Global banks hung on $1.5 billion of loans as investors cut risk
Risky corporate loans are gradually piling up on the books of some of the world's largest banks.
Underwriters that agree to provide funds for buyouts are rarely forced to come up with the cash themselves, instead offloading the exposure to investors before deals close. Yet lenders including Barclays and Deutsche Bank have been left holding at least $1.5 billion of leveraged loans that they've struggled to sell over the past several months, according to people with knowledge of the matter.
The amount of hung debt is small relative to the almost $170 billion of leveraged loans issued in the U.S. and Europe this year to finance buyouts. Still, it's notable given the broad strength of credit markets at present, as opposed to the end of last year, when a sharp selloff left banks holding at least $3.6 billion of unsold debt. Market participants say the stalled deals pose little risk to the wider junk-loan market for now, though a marked uptick could constrain potential underwriting in the future.
"The mix of loans coming to market right now is very difficult" to absorb, said Steven Abrahams, head of strategy at Amherst Pierpont Securities, a broker dealer. "It's a very unusual story that leveraged loans and collateralized loan obligations are showing stress, even though the rest of the market is pretty benign, if not bullish."
Growing concern of an economic slowdown is prompting investors to steer clear of the riskiest issuers, those with excessive debt seen as vulnerable to a turn in the credit cycle.
Chunks of loans for at least five private equity deals are currently sitting on banks' books. Two of them -- for invoice processing company OSG Billing Services and kitchen-cabinet maker ACProducts -- were underwritten before last year's sell-off and have struggled to find buyers for many months now. Barclays, the sole underwriter on both, is still holding around half of each financing, the people said, asking not to be named discussing private transactions.
Others, like the debt sales for Apollo Global Management's buyout of photo-printing company Shutterfly and HGGC's take-private of fonts designer Monotype Imaging Holdings, were announced more recently. But they still failed to be fully syndicated as demand for riskier credits waned. A group of banks led by Barclays and Deutsche Bank was also left holding hundreds of millions of dollars of debt for Advent International's buyout of an Evonik Industries unit in July, the people said.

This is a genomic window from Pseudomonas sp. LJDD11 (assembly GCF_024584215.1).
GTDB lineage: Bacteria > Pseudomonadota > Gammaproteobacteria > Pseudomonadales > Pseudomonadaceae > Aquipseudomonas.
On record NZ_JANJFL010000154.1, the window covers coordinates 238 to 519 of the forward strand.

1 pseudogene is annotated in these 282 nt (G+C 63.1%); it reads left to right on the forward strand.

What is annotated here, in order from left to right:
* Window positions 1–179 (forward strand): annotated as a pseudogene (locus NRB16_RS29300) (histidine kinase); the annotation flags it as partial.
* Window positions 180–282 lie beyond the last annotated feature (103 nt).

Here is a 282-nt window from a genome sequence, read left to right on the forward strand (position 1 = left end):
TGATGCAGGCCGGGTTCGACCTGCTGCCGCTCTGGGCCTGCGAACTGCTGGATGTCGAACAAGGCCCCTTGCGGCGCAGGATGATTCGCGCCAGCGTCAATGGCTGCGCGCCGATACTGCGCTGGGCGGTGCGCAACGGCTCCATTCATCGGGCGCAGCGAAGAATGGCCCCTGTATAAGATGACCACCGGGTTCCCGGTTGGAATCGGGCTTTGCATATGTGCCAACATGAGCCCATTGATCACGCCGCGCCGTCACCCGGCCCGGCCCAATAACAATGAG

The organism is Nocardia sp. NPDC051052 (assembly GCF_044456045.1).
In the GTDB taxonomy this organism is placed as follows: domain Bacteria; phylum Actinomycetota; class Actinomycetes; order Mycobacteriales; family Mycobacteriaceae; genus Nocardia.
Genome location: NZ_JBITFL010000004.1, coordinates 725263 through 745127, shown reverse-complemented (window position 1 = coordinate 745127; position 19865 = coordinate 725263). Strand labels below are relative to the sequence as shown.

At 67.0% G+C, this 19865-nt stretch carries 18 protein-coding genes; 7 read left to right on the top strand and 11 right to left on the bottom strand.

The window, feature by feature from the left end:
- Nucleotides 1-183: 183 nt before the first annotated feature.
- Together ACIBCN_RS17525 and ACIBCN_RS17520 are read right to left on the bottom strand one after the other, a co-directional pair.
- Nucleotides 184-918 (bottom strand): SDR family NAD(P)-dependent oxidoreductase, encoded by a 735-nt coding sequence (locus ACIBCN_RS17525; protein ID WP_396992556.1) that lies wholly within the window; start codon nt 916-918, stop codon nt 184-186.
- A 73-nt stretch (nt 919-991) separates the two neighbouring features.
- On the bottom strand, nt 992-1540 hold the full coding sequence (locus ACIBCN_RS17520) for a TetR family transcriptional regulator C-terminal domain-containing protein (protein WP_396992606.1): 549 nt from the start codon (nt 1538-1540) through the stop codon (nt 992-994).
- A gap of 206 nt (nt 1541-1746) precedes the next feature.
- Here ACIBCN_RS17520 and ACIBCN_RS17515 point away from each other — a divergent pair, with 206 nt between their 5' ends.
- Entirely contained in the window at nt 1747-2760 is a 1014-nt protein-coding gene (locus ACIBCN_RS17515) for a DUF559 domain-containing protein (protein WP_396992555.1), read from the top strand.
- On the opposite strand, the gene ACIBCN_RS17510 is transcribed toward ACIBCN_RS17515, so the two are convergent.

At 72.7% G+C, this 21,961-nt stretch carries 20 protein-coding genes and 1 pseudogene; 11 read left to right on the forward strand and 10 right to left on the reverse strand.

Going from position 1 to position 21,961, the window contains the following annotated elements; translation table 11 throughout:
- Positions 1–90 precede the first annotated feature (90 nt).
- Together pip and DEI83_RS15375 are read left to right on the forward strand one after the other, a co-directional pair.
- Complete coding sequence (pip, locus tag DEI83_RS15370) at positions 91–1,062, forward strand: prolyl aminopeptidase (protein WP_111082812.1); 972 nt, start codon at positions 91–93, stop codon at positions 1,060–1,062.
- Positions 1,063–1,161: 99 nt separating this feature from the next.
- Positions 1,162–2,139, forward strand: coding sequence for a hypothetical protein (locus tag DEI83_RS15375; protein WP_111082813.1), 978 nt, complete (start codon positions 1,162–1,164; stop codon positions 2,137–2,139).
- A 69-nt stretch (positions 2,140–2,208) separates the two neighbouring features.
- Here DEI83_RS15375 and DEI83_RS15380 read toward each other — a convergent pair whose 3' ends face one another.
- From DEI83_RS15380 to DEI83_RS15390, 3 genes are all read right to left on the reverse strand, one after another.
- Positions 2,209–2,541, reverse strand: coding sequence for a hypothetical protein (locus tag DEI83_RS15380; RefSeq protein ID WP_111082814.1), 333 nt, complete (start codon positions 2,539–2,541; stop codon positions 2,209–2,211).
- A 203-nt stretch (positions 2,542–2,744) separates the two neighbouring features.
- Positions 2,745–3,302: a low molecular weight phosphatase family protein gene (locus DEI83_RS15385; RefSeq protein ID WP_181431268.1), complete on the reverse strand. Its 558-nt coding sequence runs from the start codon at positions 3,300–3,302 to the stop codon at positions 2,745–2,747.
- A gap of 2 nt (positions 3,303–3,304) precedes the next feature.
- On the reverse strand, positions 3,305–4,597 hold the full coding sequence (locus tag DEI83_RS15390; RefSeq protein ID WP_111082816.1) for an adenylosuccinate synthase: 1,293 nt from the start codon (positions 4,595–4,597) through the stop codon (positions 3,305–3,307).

"The amounts in question are insignificant in the context of the wider market and insignificant to Deutsche Bank's debt-financing businesses," a spokesman for the German lender said in an emailed statement. A representative for Barclays declined to comment.
Investor concerns are still brewing.
Banks have struggled to sell an almost $3 billion cross-border debt package for Bain Capital's purchase of a majority stake in market-research firm Kantar. The underwriters have been forced to add a slew of concessions on pricing and documentation to the loan and bond deal to lure investors, while the deadline for commitments was extended twice.
Offloading the hung loans could prove challenging for banks over the coming months. Worries over a potential downturn have reduced demand for lower-rated loans at risk of downgrades, especially from collateralized loan obligations, which face limits on the amount of debt rated in the weakest CCC tier that they can own.
"It is extreme bifurcation," said Jerry Cudzil, head of U.S. credit trading at TCW Group, who noted that sharp declines in the price of some leveraged loans in recent weeks have reduced investors' risk tolerance.
When stuck with unsold loans, banks often work with private equity sponsors to restructure the financing, typically with an injection of additional equity. If no solution is found, they're ultimately on the hook to provide the funds at the original terms.
To limit any member of the syndicate from offloading the debt at fire-sale prices, they often sign pacts that prevent one another from selling for a period of months below a certain threshold. In a best-case scenario, market sentiment or company fundamentals improve to an extent that the underwriters can attract buyers above the set level.
For some of the currently hung deals, that's a tall order for now, according to Cudzil.
"It is late cycle and there is growing risk of credit accidents," Cudzil said. "We kill so many loans in the early stages that we are not even going to look at a cabinet maker right now."